Wordsworth’s contemporary, and his ally in the enunciation of a new turn in poetry, Samuel Taylor Coleridge, is now known better as a critic and essayist – or even perhaps as an opium addict. But he wrote one poem which deserves to be remembered, and which was indeed a staple of school literature courses until the last quarter or so of the last century. Then, as Bloom puts it so graphically and so often in Genius, his account of 100 writers deserving of that name, the study of literature was replaced by the study of politically correct texts.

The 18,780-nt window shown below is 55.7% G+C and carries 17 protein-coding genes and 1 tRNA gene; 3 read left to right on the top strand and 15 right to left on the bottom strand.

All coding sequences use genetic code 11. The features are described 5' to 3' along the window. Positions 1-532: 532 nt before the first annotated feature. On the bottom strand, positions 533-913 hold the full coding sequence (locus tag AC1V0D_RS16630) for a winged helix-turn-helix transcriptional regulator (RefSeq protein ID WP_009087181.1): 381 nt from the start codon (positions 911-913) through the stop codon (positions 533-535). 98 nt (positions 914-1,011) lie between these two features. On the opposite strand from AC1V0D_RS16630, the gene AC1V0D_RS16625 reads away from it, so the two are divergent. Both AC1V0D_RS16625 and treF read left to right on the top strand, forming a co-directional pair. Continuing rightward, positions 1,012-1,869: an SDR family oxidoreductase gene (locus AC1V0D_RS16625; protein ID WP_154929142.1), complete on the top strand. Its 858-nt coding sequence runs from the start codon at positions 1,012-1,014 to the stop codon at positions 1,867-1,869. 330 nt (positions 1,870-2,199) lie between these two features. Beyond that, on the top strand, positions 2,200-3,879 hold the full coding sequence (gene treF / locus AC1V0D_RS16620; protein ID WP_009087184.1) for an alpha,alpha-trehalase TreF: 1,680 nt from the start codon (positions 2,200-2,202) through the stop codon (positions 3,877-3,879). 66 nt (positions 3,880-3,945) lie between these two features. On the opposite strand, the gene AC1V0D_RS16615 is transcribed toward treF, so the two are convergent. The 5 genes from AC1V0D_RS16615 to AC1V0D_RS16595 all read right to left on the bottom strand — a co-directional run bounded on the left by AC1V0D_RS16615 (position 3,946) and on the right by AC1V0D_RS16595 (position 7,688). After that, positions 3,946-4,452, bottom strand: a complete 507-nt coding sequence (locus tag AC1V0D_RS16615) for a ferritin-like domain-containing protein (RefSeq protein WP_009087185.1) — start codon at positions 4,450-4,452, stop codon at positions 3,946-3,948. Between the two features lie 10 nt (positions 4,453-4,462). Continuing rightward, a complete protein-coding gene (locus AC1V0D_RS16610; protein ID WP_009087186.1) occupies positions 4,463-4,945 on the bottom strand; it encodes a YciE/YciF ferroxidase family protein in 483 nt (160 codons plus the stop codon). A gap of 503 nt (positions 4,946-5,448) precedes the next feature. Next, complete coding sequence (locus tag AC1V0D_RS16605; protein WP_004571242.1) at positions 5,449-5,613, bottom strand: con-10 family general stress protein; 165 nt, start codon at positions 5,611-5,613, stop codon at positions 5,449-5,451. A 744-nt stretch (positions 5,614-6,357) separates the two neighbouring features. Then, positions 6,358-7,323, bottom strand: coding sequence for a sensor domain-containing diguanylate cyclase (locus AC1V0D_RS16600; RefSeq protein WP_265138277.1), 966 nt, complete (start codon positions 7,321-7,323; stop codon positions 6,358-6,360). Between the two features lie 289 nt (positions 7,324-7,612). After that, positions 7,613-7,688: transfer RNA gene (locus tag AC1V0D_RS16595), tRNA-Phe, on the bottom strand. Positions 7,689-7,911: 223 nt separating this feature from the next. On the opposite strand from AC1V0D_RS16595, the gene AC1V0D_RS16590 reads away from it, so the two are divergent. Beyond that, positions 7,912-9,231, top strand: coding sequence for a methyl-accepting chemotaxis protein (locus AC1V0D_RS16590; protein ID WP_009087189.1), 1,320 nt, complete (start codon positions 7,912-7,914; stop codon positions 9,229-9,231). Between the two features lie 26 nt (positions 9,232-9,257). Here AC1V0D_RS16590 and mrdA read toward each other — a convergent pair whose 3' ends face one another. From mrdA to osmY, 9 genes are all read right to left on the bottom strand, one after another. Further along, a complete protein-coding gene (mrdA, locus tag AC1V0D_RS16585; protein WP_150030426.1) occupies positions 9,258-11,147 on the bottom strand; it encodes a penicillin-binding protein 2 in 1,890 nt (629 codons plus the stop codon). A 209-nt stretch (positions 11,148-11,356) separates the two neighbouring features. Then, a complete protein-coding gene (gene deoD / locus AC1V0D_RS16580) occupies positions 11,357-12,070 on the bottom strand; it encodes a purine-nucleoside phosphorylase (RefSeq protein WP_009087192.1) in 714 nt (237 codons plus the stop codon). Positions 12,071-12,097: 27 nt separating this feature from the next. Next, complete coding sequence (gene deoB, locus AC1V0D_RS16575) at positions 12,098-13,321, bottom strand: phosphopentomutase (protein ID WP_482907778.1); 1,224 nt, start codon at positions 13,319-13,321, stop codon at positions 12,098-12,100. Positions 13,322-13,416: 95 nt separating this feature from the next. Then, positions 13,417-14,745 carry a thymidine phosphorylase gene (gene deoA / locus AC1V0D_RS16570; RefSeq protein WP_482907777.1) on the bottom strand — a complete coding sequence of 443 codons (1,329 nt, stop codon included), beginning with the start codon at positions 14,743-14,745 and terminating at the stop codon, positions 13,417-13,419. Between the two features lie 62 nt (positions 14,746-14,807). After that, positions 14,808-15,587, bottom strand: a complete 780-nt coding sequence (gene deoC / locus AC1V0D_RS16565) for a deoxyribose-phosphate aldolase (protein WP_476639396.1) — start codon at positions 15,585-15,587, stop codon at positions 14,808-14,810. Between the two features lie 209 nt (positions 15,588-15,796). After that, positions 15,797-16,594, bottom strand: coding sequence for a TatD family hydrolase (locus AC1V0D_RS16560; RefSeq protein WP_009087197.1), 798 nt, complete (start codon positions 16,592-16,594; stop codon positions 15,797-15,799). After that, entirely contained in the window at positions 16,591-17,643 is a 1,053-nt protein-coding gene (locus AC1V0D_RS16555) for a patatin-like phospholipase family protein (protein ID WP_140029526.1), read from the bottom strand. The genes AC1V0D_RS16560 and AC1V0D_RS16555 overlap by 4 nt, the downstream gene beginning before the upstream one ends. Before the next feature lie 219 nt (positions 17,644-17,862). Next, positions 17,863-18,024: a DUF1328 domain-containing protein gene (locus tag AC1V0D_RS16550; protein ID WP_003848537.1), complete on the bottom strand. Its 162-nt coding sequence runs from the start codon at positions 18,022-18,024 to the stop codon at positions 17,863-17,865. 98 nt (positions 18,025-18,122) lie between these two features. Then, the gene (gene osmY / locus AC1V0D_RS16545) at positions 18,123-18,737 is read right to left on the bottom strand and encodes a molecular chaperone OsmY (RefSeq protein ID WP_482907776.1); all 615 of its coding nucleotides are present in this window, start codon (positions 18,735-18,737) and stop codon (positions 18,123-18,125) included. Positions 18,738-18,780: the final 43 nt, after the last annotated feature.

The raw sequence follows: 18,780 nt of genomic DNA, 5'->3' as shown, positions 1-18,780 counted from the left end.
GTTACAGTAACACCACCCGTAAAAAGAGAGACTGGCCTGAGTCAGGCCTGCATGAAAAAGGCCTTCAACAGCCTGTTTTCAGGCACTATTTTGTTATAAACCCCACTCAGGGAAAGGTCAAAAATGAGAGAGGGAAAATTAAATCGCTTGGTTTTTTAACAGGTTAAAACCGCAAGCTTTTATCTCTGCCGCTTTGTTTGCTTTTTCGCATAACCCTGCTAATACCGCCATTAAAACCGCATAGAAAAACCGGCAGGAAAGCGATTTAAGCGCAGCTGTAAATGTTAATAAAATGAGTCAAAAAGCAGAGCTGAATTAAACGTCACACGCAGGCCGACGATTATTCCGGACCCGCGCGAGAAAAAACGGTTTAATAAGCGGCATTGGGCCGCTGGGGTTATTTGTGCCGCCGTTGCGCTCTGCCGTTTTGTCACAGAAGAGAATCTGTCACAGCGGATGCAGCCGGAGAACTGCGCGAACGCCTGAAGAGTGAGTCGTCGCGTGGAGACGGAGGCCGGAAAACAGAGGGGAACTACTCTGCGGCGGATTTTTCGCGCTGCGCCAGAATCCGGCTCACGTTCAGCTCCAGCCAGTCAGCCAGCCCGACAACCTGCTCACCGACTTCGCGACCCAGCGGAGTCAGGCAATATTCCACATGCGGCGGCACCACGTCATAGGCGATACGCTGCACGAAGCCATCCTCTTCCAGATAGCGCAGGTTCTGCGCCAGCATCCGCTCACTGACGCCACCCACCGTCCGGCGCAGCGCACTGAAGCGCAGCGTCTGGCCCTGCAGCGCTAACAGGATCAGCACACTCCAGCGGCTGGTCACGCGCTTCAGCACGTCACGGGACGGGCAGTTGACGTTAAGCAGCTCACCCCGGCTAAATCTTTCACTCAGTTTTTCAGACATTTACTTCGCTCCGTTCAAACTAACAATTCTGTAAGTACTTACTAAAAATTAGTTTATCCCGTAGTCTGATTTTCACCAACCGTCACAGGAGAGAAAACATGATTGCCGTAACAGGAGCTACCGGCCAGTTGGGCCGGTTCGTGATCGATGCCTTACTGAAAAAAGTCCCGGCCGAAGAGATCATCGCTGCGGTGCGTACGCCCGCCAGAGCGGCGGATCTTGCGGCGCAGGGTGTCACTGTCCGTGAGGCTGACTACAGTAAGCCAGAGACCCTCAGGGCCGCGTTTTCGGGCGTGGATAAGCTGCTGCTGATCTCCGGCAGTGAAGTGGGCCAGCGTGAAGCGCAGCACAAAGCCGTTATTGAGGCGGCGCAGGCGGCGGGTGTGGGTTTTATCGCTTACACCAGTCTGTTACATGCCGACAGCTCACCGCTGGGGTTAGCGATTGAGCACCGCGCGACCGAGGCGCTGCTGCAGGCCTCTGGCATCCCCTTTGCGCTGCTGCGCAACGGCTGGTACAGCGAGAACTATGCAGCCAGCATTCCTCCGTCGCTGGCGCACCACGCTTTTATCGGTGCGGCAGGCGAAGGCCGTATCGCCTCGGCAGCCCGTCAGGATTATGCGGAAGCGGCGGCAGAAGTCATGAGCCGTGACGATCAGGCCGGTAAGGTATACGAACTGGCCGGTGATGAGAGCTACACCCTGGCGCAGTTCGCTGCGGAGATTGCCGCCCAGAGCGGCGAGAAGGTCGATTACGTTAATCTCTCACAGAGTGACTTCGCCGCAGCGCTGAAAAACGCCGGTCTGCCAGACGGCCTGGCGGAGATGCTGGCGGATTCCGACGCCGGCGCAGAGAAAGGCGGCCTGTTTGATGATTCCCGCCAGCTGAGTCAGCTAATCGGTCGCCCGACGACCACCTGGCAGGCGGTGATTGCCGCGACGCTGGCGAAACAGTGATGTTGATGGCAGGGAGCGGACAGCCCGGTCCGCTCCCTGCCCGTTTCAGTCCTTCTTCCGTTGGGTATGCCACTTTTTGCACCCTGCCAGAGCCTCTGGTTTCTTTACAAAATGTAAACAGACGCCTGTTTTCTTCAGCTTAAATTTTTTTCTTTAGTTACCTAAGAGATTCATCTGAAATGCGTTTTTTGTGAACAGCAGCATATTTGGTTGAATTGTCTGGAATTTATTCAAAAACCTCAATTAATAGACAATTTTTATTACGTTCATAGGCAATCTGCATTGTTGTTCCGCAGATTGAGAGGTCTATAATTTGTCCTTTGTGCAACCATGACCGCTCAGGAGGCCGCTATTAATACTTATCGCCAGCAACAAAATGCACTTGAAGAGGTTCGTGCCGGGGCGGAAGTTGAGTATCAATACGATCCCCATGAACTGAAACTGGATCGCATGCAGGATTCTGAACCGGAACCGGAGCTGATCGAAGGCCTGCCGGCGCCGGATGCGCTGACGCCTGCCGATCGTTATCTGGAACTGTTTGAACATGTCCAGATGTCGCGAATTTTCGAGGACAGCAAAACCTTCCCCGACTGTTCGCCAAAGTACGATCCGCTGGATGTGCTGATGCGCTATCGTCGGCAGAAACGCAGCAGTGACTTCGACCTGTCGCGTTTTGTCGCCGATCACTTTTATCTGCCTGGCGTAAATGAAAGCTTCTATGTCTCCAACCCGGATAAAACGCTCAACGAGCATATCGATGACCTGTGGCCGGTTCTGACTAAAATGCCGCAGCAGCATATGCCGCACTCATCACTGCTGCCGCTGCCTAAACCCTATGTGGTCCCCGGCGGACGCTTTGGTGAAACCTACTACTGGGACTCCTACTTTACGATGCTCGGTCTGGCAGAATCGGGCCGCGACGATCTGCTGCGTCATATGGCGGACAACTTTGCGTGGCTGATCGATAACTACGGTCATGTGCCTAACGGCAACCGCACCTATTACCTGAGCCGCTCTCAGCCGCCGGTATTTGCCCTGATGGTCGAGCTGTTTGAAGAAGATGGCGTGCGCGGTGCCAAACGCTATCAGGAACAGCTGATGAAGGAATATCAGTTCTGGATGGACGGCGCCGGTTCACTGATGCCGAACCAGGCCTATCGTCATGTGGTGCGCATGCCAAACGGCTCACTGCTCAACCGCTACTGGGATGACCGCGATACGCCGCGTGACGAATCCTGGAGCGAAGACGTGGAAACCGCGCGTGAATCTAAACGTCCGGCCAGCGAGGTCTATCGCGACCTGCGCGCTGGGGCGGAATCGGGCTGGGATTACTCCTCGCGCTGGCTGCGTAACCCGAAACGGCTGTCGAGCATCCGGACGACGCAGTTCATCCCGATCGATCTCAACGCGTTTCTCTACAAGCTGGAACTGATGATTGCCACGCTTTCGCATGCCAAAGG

Bloom does not include Coleridge in his 100 studies, and this is understandable. Still, given some of the relatively incomprehensible if innovative continentals he includes, I suspect the average reader would find The Rime of the Ancient Mariner more accessible.